Web Survey Bibliography

Title In Search of Readers: A Brave New World For Researches
Year 2009
Access date 05.09.2010
Abstract

Online panels are becoming the standard choice for researchers today. The temptation to use them is overwhelming as they are a less expensive alternative to traditional telephone and face-to-face research and the results are available sooner. Are they the right choice for all research projects? There is no question that considerable effort is being devoted to building better panels. Commonly, however, the “virtues” of panels are demonstrated not by their intrinsic measurement superiority but by their speed and low cost vis à vis other sampling and data collection modes and/or by deficiencies in other types of surveys (e.g., falling response rates in telephone studies because of consumer avoidance techniques and new technologies masking geography etc as well as the growth in cell-only households). Conversely, online panel research limitations are often overlooked (convenience samples, coverage bias etc.) in favour of cost and timing attributes. As broadband Internet access increases, coverage error and potential bias for online surveys will likely decrease but not eliminated. Market research practitioners and users have long recognized that focus groups or shopping mall intercepts are not suitable tools for answering some types of questions. The same applies to online panels. They have their place in the toolbox but purveyors and users are engaged in an ongoing discussion about which types of questions they are best able to answer. Can they replace studies based on a random sample of respondents within a defined universe in which the probability of selection is known? There remains considerable support for the position that when quantitative estimates such as market shares are required, they should be derived from studies that rely on random probability sampling rather than online panels (Chakrapani,2007) Nonetheless, like other services, newspapers are under increasing pressure to be “with it” (a.k.a. be on the web), to reduce data collection costs (a.k.a. be on the web), and to increase reporting ease and speed (a.k.a. be on the web). Since 1986 newspapers in Canada have relied on traditional telephone data capture techniques to estimate readership of daily papers in major markets, to build profiles of readers and to set market parameters and pricing for advertising. Millions of dollars of advertising revenue depend on readership and profile estimates of how many and who reads specific daily newspapers. How are print media and advertising mavens going to determine when or if to move to online panels? As Canada’s newspaper audience measurement agency, the Newspaper Audience Databank Inc. (NADbank) has been monitoring developments in online panel research for some time. In 2006 the organization embarked on a journey to determine if its annual study could be moved from a modified RDD telephone methodology to a web-based survey. The results of this parallel online survey using the TNS Canadian Facts’ web-access panel in Toronto were reported to this symposium in 2007. The results from the first study showed that the demographic profiles of respondents in the online panel differed from the population as a whole and the telephone sample. As well as demographic differences, there were variations in general media behaviour as well as the primary metric being investigated: readership of daily newspapers. As only one online panel was included in the test, there was no way to assess the extent to which profile differences were a function of idiosyncrasies of the single panel and/or were linked to online panel data capture per se. In the fall of 2007 a second, larger scale study was undertaken to further explore the differences between telephone and online protocols; inter-supplier consistency and the potential use of a web-based survey outside of the Toronto market.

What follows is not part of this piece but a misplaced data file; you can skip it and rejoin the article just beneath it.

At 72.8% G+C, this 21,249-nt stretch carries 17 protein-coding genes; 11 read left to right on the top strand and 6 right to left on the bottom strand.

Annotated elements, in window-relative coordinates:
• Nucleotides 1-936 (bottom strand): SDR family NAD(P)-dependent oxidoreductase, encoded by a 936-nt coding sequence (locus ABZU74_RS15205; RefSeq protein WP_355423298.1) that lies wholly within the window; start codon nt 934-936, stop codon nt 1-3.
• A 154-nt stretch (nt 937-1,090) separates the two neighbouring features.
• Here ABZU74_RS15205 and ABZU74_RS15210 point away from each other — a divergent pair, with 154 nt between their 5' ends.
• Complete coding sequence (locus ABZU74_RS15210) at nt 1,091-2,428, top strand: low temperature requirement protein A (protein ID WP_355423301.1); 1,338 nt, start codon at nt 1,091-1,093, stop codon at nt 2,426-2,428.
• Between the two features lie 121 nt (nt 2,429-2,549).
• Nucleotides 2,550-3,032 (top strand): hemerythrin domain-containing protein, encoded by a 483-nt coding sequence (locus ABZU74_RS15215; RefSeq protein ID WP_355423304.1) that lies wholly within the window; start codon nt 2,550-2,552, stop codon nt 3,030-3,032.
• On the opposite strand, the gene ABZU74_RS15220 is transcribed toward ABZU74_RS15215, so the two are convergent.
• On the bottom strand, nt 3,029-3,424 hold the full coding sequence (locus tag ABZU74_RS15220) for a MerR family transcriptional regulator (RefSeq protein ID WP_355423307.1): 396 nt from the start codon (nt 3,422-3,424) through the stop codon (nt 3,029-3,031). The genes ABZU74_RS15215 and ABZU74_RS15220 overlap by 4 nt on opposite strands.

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Year of publication2009
Bibliographic typeConferences, workshops, tutorials, presentations
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Web survey bibliography - Canada (166)

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